ISSN: 2373-6372GHOA

Gastroenterology & Hepatology: Open Access
Review Article
Volume 4 Issue 5 - 2016
EmTriglyceride-Induced Pancreatitis: Diagnostic and Therapeutic Approach
Marvin Louis Roy Y Lu1* and Markus D Agito2
1Department of Internal Medicine, Albert Einstein Medical Center, USA
2Department of Internal Medicine, Akron General Medical Center, USA
Received: February 1, 2016 | Published: April 23, 2016
*Corresponding author: Marvin Louis Roy Lu, Department of Medicine, Albert Einstein Medical Center, 5501 Old York Road, Philadelphia, PA, 19141, USA, Tel: (215) 456 8520; Fax: (215) 456 7926; Email:
Citation: Lu MLRY, Agito MD (2016) Triglyceride-Induced Pancreatitis: Diagnostic and Therapeutic Approach. Gastroenterol Hepatol Open Access 4(5): 00112. DOI: 10.15406/ghoa.2016.04.00112


Hyper triglyceride-induced pancreatitis is rarely associated with triglyceride levels less than 1000 mg/dl. However, triglyceride levels can drop rapidly with fasting that often accompanies acute pancreatitis. In addition, triglyceride levels can be elevated in the setting of acute pancreatitis as injury to the pancreas causes inadequate lipid metabolism leading to triglyceride elevation. Thus, the question arises whether elevated triglycerides induce acute pancreatitis or vice versa in patients presenting with elevated triglyceride levels. Also, the drop in triglyceride levels associated with fasting may result in failure to consider hyper triglyceridemia as the etiology for acute pancreatitis in a patient who presents with triglyceride levels below 1000 mg/dL. In this review, we discuss the relationship between hyper triglyceridemia and pancreatitis as well as causes of elevated triglyceride levels that must be considered in patients who present with both conditions. In addition, we present an evidence based algorithm that summarizes the approach to hyper triglyceridemia and pancreatitis in the setting of complex medical co-morbidities.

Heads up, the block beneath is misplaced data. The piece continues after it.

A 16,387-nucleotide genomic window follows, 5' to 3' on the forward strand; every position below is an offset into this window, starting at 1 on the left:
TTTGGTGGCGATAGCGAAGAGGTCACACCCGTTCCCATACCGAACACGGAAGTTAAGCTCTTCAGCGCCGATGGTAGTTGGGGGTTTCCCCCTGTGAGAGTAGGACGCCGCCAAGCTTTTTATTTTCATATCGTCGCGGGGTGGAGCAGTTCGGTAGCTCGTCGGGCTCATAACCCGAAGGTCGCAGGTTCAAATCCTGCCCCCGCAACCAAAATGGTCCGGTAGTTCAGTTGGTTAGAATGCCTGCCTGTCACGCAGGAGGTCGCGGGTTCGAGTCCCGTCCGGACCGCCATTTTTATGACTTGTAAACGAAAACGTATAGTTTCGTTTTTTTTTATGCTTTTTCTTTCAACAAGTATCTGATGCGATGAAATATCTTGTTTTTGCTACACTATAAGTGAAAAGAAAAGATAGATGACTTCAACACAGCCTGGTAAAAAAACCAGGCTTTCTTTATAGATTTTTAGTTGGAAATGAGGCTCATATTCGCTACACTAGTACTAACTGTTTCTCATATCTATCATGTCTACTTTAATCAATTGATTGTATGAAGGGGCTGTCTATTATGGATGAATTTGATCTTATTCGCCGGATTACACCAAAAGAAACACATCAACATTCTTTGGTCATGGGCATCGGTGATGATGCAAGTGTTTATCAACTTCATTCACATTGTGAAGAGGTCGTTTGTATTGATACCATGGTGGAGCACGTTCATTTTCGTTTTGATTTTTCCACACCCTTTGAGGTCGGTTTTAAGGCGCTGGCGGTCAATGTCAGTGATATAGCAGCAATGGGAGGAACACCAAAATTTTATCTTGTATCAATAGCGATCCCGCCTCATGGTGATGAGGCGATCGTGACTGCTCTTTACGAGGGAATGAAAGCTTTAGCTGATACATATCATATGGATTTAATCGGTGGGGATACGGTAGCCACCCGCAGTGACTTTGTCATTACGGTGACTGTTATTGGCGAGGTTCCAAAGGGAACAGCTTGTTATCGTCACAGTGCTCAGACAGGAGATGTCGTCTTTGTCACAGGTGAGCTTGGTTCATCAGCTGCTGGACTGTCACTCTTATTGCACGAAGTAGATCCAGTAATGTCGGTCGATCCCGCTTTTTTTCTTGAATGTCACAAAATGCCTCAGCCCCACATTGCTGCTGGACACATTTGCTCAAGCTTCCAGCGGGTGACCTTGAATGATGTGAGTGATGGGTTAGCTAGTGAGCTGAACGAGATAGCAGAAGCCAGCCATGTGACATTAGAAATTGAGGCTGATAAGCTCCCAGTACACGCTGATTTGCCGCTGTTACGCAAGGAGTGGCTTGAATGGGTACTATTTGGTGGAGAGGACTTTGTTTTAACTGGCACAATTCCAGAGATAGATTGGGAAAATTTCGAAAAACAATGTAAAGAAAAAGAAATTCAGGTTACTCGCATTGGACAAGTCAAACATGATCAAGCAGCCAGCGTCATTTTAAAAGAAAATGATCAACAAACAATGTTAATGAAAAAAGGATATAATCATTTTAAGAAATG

Keywords: Acute pancreatitis; Hyper triglyceridemia; Algorithm; Hyper triglyceride; Induced Pancreatitis; Xanthomatas; Lipemia retinalis


Hyper triglyceride-induced pancreatitis is the third most common cause of pancreatitis after gallstones and alcohol [1,2]. It accounts for 1.3 to 3.8 percent of pancreatitis cases [1] and in one study, it was the identified etiology in 77.8% of severe acute pancreatitis in pregnancy with a mean triglyceride level at onset of 27.9 mmol/l [3]. Pancreatitis usually develops in patients with markedly elevated serum triglyceride levels (>1000 mg/dL) and/or lactescent serum specimens [1] which has been associated with increased mortality compared to other causes of pancreatitis [4]. Since measurement of serum triglyceride levels is often not considered at the time of admission in the setting of acute pancreatitis, failure to identify an obvious yet lethal cause may be missed easily because triglyceride levels rapidly drop during voluntary fasting [5]. There are no studies in the literature ascertaining how many of hyper triglyceride-induced pancreatitis cases are missed initially. The purpose of this review article is to elucidate an evidenced based algorithm to correctly identify these patients.